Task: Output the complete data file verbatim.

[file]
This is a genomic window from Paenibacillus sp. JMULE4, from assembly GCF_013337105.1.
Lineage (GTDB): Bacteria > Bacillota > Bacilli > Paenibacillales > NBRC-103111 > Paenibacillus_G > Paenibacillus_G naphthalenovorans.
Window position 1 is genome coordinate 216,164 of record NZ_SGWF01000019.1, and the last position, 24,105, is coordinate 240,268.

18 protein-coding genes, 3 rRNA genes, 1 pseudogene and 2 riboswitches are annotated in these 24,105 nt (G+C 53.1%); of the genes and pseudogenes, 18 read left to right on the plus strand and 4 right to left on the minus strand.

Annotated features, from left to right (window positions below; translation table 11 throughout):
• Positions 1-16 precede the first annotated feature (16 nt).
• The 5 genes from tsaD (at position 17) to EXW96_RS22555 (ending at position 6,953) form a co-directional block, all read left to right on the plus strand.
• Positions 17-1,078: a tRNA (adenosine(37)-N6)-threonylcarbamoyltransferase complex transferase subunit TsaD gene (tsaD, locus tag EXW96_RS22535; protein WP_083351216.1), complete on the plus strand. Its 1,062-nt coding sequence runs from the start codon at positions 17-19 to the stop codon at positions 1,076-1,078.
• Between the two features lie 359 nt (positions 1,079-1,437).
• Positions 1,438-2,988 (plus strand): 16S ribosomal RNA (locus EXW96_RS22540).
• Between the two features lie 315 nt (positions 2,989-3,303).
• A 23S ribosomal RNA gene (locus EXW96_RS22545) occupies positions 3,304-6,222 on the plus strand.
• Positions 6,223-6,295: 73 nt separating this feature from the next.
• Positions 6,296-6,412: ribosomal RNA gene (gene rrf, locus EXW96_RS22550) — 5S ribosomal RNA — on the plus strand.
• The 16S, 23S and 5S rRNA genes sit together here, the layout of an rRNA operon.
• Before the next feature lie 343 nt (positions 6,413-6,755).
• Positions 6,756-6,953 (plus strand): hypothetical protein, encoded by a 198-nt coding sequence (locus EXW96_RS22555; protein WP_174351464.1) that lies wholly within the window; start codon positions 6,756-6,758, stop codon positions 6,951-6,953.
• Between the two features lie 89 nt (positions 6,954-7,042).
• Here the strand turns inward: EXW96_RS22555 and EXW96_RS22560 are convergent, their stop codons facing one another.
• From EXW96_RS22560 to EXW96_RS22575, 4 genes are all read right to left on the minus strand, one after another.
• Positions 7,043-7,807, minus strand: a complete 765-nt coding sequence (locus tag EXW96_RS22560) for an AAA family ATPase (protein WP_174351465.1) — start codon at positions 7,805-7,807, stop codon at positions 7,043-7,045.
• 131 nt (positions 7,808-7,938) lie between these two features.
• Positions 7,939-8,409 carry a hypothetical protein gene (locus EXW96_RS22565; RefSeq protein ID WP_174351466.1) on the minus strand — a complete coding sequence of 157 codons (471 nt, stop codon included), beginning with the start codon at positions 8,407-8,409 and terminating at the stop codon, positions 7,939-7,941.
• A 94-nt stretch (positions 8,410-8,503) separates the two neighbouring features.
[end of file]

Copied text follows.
This is a genomic window from Paenibacillus sp. JMULE4, from assembly GCF_013337105.1.
Lineage (GTDB): Bacteria > Bacillota > Bacilli > Paenibacillales > NBRC-103111 > Paenibacillus_G > Paenibacillus_G naphthalenovorans.
Window position 1 is genome coordinate 216,164 of record NZ_SGWF01000019.1, and the last position, 24,105, is coordinate 240,268.

18 protein-coding genes, 3 rRNA genes, 1 pseudogene and 2 riboswitches are annotated in these 24,105 nt (G+C 53.1%); of the genes and pseudogenes, 18 read left to right on the plus strand and 4 right to left on the minus strand.

Annotated features, from left to right (window positions below; translation table 11 throughout):
• Positions 1-16 precede the first annotated feature (16 nt).
• The 5 genes from tsaD (at position 17) to EXW96_RS22555 (ending at position 6,953) form a co-directional block, all read left to right on the plus strand.
• Positions 17-1,078: a tRNA (adenosine(37)-N6)-threonylcarbamoyltransferase complex transferase subunit TsaD gene (tsaD, locus tag EXW96_RS22535; protein WP_083351216.1), complete on the plus strand. Its 1,062-nt coding sequence runs from the start codon at positions 17-19 to the stop codon at positions 1,076-1,078.
• Between the two features lie 359 nt (positions 1,079-1,437).
• Positions 1,438-2,988 (plus strand): 16S ribosomal RNA (locus EXW96_RS22540).
• Between the two features lie 315 nt (positions 2,989-3,303).
• A 23S ribosomal RNA gene (locus EXW96_RS22545) occupies positions 3,304-6,222 on the plus strand.
• Positions 6,223-6,295: 73 nt separating this feature from the next.
• Positions 6,296-6,412: ribosomal RNA gene (gene rrf, locus EXW96_RS22550) — 5S ribosomal RNA — on the plus strand.
• The 16S, 23S and 5S rRNA genes sit together here, the layout of an rRNA operon.
• Before the next feature lie 343 nt (positions 6,413-6,755).
• Positions 6,756-6,953 (plus strand): hypothetical protein, encoded by a 198-nt coding sequence (locus EXW96_RS22555; protein WP_174351464.1) that lies wholly within the window; start codon positions 6,756-6,758, stop codon positions 6,951-6,953.
• Between the two features lie 89 nt (positions 6,954-7,042).
• Here the strand turns inward: EXW96_RS22555 and EXW96_RS22560 are convergent, their stop codons facing one another.
• From EXW96_RS22560 to EXW96_RS22575, 4 genes are all read right to left on the minus strand, one after another.
• Positions 7,043-7,807, minus strand: a complete 765-nt coding sequence (locus tag EXW96_RS22560) for an AAA family ATPase (protein WP_174351465.1) — start codon at positions 7,805-7,807, stop codon at positions 7,043-7,045.
• 131 nt (positions 7,808-7,938) lie between these two features.
• Positions 7,939-8,409 carry a hypothetical protein gene (locus EXW96_RS22565; RefSeq protein ID WP_174351466.1) on the minus strand — a complete coding sequence of 157 codons (471 nt, stop codon included), beginning with the start codon at positions 8,407-8,409 and terminating at the stop codon, positions 7,939-7,941.
• A 94-nt stretch (positions 8,410-8,503) separates the two neighbouring features.